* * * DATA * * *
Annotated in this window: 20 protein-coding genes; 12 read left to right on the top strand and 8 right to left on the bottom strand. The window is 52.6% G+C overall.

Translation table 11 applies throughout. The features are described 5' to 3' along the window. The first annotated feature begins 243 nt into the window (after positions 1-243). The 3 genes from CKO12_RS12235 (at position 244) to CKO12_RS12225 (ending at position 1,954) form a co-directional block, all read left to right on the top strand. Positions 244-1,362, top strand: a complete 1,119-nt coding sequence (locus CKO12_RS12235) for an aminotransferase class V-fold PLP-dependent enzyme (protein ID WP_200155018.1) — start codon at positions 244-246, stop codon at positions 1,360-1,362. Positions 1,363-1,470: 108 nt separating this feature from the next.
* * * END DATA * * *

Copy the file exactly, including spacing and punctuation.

Annotated in this window: 20 protein-coding genes; 12 read left to right on the top strand and 8 right to left on the bottom strand. The window is 52.6% G+C overall.

Translation table 11 applies throughout. The features are described 5' to 3' along the window. The first annotated feature begins 243 nt into the window (after positions 1-243). The 3 genes from CKO12_RS12235 (at position 244) to CKO12_RS12225 (ending at position 1,954) form a co-directional block, all read left to right on the top strand. Positions 244-1,362, top strand: a complete 1,119-nt coding sequence (locus CKO12_RS12235) for an aminotransferase class V-fold PLP-dependent enzyme (protein ID WP_200155018.1) — start codon at positions 244-246, stop codon at positions 1,360-1,362. Positions 1,363-1,470: 108 nt separating this feature from the next.